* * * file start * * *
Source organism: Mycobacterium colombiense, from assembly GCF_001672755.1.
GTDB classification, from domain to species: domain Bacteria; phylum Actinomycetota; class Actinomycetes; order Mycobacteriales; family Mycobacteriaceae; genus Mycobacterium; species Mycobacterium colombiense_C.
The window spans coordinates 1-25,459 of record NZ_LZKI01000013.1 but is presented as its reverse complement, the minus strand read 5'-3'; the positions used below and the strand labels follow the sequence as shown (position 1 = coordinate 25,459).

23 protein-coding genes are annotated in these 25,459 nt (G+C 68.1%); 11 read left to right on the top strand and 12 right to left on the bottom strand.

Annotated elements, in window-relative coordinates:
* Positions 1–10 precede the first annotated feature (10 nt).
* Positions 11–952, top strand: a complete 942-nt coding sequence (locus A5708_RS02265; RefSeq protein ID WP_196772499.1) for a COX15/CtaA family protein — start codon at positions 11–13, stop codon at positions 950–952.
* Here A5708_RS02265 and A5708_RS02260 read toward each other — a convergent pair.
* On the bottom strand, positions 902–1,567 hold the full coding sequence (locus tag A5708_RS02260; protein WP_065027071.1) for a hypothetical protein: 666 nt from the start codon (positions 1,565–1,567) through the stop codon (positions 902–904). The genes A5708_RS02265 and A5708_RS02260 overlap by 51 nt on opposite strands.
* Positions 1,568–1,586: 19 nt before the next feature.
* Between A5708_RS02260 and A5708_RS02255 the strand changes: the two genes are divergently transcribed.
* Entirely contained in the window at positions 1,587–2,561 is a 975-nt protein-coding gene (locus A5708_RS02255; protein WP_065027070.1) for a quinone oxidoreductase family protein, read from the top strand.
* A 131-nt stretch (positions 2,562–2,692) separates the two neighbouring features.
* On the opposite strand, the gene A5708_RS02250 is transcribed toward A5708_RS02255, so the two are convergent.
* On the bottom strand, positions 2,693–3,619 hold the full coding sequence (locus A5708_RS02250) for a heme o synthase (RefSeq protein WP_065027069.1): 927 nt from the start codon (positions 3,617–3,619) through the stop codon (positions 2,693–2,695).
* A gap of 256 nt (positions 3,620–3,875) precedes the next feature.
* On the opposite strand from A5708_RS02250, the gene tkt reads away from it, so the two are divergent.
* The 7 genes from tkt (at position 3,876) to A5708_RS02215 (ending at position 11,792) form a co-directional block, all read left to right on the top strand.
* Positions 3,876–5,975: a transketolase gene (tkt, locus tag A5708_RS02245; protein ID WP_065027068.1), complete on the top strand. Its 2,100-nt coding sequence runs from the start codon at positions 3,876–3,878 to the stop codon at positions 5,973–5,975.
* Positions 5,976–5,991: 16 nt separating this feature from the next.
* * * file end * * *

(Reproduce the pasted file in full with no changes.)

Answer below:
Source organism: Mycobacterium colombiense, from assembly GCF_001672755.1.
GTDB classification, from domain to species: domain Bacteria; phylum Actinomycetota; class Actinomycetes; order Mycobacteriales; family Mycobacteriaceae; genus Mycobacterium; species Mycobacterium colombiense_C.
The window spans coordinates 1-25,459 of record NZ_LZKI01000013.1 but is presented as its reverse complement, the minus strand read 5'-3'; the positions used below and the strand labels follow the sequence as shown (position 1 = coordinate 25,459).

23 protein-coding genes are annotated in these 25,459 nt (G+C 68.1%); 11 read left to right on the top strand and 12 right to left on the bottom strand.

Annotated elements, in window-relative coordinates:
* Positions 1–10 precede the first annotated feature (10 nt).
* Positions 11–952, top strand: a complete 942-nt coding sequence (locus A5708_RS02265; RefSeq protein ID WP_196772499.1) for a COX15/CtaA family protein — start codon at positions 11–13, stop codon at positions 950–952.
* Here A5708_RS02265 and A5708_RS02260 read toward each other — a convergent pair.
* On the bottom strand, positions 902–1,567 hold the full coding sequence (locus tag A5708_RS02260; protein WP_065027071.1) for a hypothetical protein: 666 nt from the start codon (positions 1,565–1,567) through the stop codon (positions 902–904). The genes A5708_RS02265 and A5708_RS02260 overlap by 51 nt on opposite strands.
* Positions 1,568–1,586: 19 nt before the next feature.
* Between A5708_RS02260 and A5708_RS02255 the strand changes: the two genes are divergently transcribed.
* Entirely contained in the window at positions 1,587–2,561 is a 975-nt protein-coding gene (locus A5708_RS02255; protein WP_065027070.1) for a quinone oxidoreductase family protein, read from the top strand.
* A 131-nt stretch (positions 2,562–2,692) separates the two neighbouring features.
* On the opposite strand, the gene A5708_RS02250 is transcribed toward A5708_RS02255, so the two are convergent.
* On the bottom strand, positions 2,693–3,619 hold the full coding sequence (locus A5708_RS02250) for a heme o synthase (RefSeq protein WP_065027069.1): 927 nt from the start codon (positions 3,617–3,619) through the stop codon (positions 2,693–2,695).
* A gap of 256 nt (positions 3,620–3,875) precedes the next feature.
* On the opposite strand from A5708_RS02250, the gene tkt reads away from it, so the two are divergent.
* The 7 genes from tkt (at position 3,876) to A5708_RS02215 (ending at position 11,792) form a co-directional block, all read left to right on the top strand.
* Positions 3,876–5,975: a transketolase gene (tkt, locus tag A5708_RS02245; protein ID WP_065027068.1), complete on the top strand. Its 2,100-nt coding sequence runs from the start codon at positions 3,876–3,878 to the stop codon at positions 5,973–5,975.
* Positions 5,976–5,991: 16 nt separating this feature from the next.